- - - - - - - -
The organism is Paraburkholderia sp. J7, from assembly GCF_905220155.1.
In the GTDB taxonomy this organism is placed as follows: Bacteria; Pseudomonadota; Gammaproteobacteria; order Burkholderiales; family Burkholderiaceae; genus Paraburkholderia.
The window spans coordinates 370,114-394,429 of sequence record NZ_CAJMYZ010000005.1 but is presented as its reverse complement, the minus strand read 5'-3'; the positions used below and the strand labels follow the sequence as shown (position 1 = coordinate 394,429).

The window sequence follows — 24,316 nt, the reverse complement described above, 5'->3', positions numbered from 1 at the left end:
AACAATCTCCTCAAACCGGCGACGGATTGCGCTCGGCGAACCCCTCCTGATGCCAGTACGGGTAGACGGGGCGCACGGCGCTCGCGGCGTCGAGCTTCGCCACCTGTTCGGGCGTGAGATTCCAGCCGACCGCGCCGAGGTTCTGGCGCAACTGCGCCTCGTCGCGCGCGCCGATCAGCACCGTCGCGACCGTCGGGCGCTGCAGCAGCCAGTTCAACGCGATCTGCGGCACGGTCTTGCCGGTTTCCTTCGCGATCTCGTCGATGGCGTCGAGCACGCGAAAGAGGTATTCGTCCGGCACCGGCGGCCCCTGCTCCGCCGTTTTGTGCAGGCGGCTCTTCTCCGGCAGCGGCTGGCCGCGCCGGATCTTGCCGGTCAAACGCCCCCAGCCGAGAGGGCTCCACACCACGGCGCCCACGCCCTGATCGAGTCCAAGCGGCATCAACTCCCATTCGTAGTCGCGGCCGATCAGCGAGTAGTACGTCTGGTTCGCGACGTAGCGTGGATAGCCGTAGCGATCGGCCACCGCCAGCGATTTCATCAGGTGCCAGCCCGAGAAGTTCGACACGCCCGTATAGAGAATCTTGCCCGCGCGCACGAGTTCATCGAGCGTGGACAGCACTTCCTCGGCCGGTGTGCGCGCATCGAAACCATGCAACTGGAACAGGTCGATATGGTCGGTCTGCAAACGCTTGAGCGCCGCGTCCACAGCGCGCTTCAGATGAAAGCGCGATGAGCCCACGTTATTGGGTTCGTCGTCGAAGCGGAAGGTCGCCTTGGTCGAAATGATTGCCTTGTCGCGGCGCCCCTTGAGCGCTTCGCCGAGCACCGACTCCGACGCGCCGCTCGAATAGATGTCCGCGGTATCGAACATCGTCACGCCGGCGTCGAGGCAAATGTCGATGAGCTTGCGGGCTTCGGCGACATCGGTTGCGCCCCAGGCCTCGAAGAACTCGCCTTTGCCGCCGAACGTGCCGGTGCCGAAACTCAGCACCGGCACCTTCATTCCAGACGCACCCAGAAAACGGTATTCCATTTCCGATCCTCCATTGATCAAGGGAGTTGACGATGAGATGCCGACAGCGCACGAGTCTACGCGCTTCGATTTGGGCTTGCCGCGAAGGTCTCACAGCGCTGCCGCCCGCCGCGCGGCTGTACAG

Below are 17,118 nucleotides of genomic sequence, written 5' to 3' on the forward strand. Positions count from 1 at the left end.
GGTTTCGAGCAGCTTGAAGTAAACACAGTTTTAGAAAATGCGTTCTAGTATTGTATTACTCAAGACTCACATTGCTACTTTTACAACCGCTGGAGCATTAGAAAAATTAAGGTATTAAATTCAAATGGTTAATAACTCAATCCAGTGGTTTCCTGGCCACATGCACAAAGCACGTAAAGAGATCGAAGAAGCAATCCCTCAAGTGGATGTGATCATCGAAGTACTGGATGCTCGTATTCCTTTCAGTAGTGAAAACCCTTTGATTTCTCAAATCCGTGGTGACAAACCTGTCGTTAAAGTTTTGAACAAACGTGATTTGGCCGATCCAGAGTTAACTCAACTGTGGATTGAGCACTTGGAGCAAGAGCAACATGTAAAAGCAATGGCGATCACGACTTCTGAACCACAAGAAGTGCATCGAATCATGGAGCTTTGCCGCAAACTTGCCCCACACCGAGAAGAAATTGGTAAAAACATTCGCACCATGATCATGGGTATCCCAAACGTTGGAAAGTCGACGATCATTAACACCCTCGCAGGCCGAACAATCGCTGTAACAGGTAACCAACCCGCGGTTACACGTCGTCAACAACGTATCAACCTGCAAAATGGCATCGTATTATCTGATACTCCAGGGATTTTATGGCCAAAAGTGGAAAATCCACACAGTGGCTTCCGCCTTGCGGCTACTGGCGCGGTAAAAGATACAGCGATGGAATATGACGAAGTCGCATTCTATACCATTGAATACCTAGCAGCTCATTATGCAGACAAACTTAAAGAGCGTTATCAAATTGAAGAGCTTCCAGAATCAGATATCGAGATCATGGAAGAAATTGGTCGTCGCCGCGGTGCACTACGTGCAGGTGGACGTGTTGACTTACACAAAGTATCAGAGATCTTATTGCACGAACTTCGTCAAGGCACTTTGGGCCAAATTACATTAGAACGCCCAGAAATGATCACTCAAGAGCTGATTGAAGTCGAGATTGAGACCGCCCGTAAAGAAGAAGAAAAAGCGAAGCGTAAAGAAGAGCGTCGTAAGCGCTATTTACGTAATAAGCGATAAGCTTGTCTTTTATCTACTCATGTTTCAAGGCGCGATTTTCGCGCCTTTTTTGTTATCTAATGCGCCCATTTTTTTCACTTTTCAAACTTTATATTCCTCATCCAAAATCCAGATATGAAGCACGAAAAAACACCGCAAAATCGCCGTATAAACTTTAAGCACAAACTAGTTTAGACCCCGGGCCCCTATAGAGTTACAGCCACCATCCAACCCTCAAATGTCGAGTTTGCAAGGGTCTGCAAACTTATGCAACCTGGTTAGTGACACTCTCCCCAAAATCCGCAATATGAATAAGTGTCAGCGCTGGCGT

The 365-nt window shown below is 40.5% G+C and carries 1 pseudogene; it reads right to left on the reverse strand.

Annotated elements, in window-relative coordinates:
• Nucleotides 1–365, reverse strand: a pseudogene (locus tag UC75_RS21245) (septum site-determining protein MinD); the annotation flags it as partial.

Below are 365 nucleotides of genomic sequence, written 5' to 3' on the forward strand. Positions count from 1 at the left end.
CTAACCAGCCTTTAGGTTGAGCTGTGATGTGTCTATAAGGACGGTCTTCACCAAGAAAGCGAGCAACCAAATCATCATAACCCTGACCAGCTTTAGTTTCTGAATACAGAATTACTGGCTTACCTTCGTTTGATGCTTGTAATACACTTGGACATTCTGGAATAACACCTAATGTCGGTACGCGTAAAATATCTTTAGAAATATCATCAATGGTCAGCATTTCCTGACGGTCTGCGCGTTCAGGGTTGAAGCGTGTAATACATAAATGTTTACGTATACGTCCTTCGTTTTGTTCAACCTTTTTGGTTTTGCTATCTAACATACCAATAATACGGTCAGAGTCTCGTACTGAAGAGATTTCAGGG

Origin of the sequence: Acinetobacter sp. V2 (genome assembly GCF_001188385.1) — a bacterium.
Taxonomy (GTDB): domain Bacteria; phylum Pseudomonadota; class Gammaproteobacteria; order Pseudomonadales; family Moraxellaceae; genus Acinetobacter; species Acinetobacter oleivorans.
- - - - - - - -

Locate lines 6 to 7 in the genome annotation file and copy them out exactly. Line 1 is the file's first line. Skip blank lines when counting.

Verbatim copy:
Below are 17,118 nucleotides of genomic sequence, written 5' to 3' on the forward strand. Positions count from 1 at the left end.
GGTTTCGAGCAGCTTGAAGTAAACACAGTTTTAGAAAATGCGTTCTAGTATTGTATTACTCAAGACTCACATTGCTACTTTTACAACCGCTGGAGCATTAGAAAAATTAAGGTATTAAATTCAAATGGTTAATAACTCAATCCAGTGGTTTCCTGGCCACATGCACAAAGCACGTAAAGAGATCGAAGAAGCAATCCCTCAAGTGGATGTGATCATCGAAGTACTGGATGCTCGTATTCCTTTCAGTAGTGAAAACCCTTTGATTTCTCAAATCCGTGGTGACAAACCTGTCGTTAAAGTTTTGAACAAACGTGATTTGGCCGATCCAGAGTTAACTCAACTGTGGATTGAGCACTTGGAGCAAGAGCAACATGTAAAAGCAATGGCGATCACGACTTCTGAACCACAAGAAGTGCATCGAATCATGGAGCTTTGCCGCAAACTTGCCCCACACCGAGAAGAAATTGGTAAAAACATTCGCACCATGATCATGGGTATCCCAAACGTTGGAAAGTCGACGATCATTAACACCCTCGCAGGCCGAACAATCGCTGTAACAGGTAACCAACCCGCGGTTACACGTCGTCAACAACGTATCAACCTGCAAAATGGCATCGTATTATCTGATACTCCAGGGATTTTATGGCCAAAAGTGGAAAATCCACACAGTGGCTTCCGCCTTGCGGCTACTGGCGCGGTAAAAGATACAGCGATGGAATATGACGAAGTCGCATTCTATACCATTGAATACCTAGCAGCTCATTATGCAGACAAACTTAAAGAGCGTTATCAAATTGAAGAGCTTCCAGAATCAGATATCGAGATCATGGAAGAAATTGGTCGTCGCCGCGGTGCACTACGTGCAGGTGGACGTGTTGACTTACACAAAGTATCAGAGATCTTATTGCACGAACTTCGTCAAGGCACTTTGGGCCAAATTACATTAGAACGCCCAGAAATGATCACTCAAGAGCTGATTGAAGTCGAGATTGAGACCGCCCGTAAAGAAGAAGAAAAAGCGAAGCGTAAAGAAGAGCGTCGTAAGCGCTATTTACGTAATAAGCGATAAGCTTGTCTTTTATCTACTCATGTTTCAAGGCGCGATTTTCGCGCCTTTTTTGTTATCTAATGCGCCCATTTTTTTCACTTTTCAAACTTTATATTCCTCATCCAAAATCCAGATATGAAGCACGAAAAAACACCGCAAAATCGCCGTATAAACTTTAAGCACAAACTAGTTTAGACCCCGGGCCCCTATAGAGTTACAGCCACCATCCAACCCTCAAATGTCGAGTTTGCAAGGGTCTGCAAACTTATGCAACCTGGTTAGTGACACTCTCCCCAAAATCCGCAATATGAATAAGTGTCAGCGCTGGCGT